Understanding Brand Supply Chains
Today as customer experience gets pushed to the front of every action or process in a company, the brands those customers purchase really drives your brand supply chain. Can you influence the customer to select those brands that reduce costs or drive efficiency in your supply chain? I suspect that in some industries that is still possible; however, in more and more industries with e-commerce and the IoT, brands have a life of their own.
The power of a brand can really impact the costs of a supply chain and company, if not prepared correctly for intense scale. That is why understanding your supply chain impact by the few brands that represent 80% of your profitability is essential. It comes back to the age old story of the tail wagging the dog or the dog wagging the tail. In today’s market it is a little of both. Brands are driving sales for their products over other like items. Also, new products that are “blue oceans” of opportunity are driving sales with strong social media drive.
How do you measure brand supply chain metrics? Here are some ideas. Certainly there are many ways to look at this. Let’s look at few of our favorites:
A. Profitability by SKU by brand. This rolls up the costs and margin to develop a profit by SKU and then rolling all that up by brand. What does this do? This can tell you where costs for this brand are leveraged or deleveraged. Perhaps logistics costs are high for brand x but that brand makes up costs on warehouse and last mile delivery costs. Overall brand x may be a higher total profit per case than brand Y. Why profit per case or unit? This really focuses on the volume driving everything.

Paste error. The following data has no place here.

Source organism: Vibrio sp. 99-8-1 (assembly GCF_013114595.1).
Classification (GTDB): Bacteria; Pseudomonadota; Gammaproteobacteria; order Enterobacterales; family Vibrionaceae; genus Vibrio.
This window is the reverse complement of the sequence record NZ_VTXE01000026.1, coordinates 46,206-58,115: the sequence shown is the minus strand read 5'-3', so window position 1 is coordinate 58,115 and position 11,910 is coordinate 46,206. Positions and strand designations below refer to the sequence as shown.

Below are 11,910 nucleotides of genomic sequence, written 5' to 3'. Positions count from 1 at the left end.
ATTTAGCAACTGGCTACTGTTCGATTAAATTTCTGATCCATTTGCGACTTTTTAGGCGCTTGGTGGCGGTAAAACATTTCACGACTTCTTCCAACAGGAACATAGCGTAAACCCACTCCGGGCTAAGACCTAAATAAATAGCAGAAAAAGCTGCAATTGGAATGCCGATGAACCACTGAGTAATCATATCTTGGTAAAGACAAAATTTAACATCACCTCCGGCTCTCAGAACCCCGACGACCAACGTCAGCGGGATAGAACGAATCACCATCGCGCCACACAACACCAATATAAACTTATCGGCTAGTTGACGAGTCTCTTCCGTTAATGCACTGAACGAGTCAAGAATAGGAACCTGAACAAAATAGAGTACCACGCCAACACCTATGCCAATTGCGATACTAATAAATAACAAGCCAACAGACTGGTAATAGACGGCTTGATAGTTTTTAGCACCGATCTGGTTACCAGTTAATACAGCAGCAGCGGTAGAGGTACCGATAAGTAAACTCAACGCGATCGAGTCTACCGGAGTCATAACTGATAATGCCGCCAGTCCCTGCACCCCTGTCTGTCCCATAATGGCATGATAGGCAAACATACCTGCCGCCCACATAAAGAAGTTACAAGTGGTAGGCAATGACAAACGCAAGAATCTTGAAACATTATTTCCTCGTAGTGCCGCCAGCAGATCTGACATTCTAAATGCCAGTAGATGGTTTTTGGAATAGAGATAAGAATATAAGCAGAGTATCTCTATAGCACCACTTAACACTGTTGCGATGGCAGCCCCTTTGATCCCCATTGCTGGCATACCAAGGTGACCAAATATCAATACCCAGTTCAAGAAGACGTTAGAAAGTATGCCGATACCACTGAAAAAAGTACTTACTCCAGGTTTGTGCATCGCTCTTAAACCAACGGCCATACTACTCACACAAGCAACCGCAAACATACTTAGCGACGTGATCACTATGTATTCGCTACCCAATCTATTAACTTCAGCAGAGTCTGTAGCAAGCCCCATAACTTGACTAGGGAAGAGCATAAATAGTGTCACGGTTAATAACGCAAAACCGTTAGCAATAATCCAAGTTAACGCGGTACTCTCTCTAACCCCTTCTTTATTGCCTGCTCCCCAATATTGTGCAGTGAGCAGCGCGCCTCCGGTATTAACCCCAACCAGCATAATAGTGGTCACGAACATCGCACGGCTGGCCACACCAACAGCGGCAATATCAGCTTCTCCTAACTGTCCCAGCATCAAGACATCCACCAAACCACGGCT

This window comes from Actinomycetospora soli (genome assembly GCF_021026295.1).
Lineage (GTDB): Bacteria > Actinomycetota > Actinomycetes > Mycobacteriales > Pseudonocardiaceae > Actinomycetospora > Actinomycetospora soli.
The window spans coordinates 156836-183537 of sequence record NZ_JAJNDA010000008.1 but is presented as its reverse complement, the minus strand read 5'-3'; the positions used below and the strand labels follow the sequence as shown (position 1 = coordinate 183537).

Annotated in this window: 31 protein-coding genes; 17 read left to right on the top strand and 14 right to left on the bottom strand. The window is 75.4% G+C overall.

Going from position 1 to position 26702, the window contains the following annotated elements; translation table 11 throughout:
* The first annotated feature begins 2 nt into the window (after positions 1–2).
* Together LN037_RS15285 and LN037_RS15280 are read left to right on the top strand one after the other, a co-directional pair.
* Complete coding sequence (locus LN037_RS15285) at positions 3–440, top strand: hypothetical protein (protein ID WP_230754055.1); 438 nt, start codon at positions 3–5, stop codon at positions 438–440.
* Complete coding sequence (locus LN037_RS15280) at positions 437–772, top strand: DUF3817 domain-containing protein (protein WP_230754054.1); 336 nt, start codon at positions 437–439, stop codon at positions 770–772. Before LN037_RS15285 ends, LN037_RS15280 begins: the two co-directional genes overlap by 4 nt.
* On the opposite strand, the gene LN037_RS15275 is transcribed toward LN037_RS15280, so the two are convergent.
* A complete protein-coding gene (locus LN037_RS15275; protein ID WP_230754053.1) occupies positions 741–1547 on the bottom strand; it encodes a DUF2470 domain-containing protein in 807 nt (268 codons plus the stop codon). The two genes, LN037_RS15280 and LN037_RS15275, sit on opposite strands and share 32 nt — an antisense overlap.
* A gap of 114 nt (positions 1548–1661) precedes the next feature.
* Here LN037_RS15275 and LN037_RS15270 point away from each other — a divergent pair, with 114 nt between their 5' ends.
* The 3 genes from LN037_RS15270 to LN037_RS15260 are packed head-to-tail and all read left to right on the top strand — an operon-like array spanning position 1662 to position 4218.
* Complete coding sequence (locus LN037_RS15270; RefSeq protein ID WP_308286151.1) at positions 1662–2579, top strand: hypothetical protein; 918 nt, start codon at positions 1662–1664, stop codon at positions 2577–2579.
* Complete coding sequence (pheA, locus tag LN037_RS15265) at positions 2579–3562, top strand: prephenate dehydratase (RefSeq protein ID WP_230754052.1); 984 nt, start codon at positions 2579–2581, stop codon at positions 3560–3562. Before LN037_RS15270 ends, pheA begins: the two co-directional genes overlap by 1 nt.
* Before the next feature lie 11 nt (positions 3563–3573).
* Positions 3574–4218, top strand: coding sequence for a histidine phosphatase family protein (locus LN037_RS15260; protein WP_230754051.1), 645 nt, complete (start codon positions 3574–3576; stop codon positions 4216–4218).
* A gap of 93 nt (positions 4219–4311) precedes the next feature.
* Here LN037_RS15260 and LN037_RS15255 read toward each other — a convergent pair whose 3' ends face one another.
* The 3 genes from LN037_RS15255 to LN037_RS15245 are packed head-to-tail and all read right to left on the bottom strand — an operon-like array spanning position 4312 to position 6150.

B. Sales projections relative to costs per case/unit by SKU & Brand. This levels out the costs as volume kicks in. For example on a new item the cost/SKU/brand may be very costly. However, once the breakeven point is visualized for that brand once that point is reached, profitability grows exponentially. This gives insight into how to support brand growth and when to discontinue an item. When that breakeven point is in the distance and remains there, it’s time to think about alternatives.
C. Rank distribution pain points by high costs for that brand. The insights from this metric can tell you the story of brands that may be generally heading in the right direction in profitability by SKU but have certain cost pain points that if fixed could drive the profitability even farther. Also included in this may be some subjective data that can add insight as well. For example:
- Order is always cut by 25% by supplier (unchanged PO is not good).
- Carrier is always late by several hours and we need to put in OT to receive this product weekly.
- Packaging is poor and thus we damage product during selection.
- Looking at metrics: identify those brands with high handling costs.
How do you affect change in your supply chain when a brand has high potential but the costs to the supply chain are impeding its success? Typically working together with the supplier and all levels through out the supply chain creates a great recipe for success. Everyone wants to see the product be successful if profit and customer experience using the product is fantastic. So leveraging relationships on the potential success of the brand in collaboration with others, will drive further success. Of course eliminating supply chain costs but keeping amazing service will continue to drive positive customer experiences.
If you need help developing this, there are many companies who can help you. Link Supply Chains has helped companies succeed in understanding their brands that drive overall success. Doing a business review of your brand impact is a good start.
I hope this was very helpful and useful. Thank you for reading this blog.
For other links to brand advice please see the following:
Check out our other POST on: Understanding Supply Chain Cost To Serve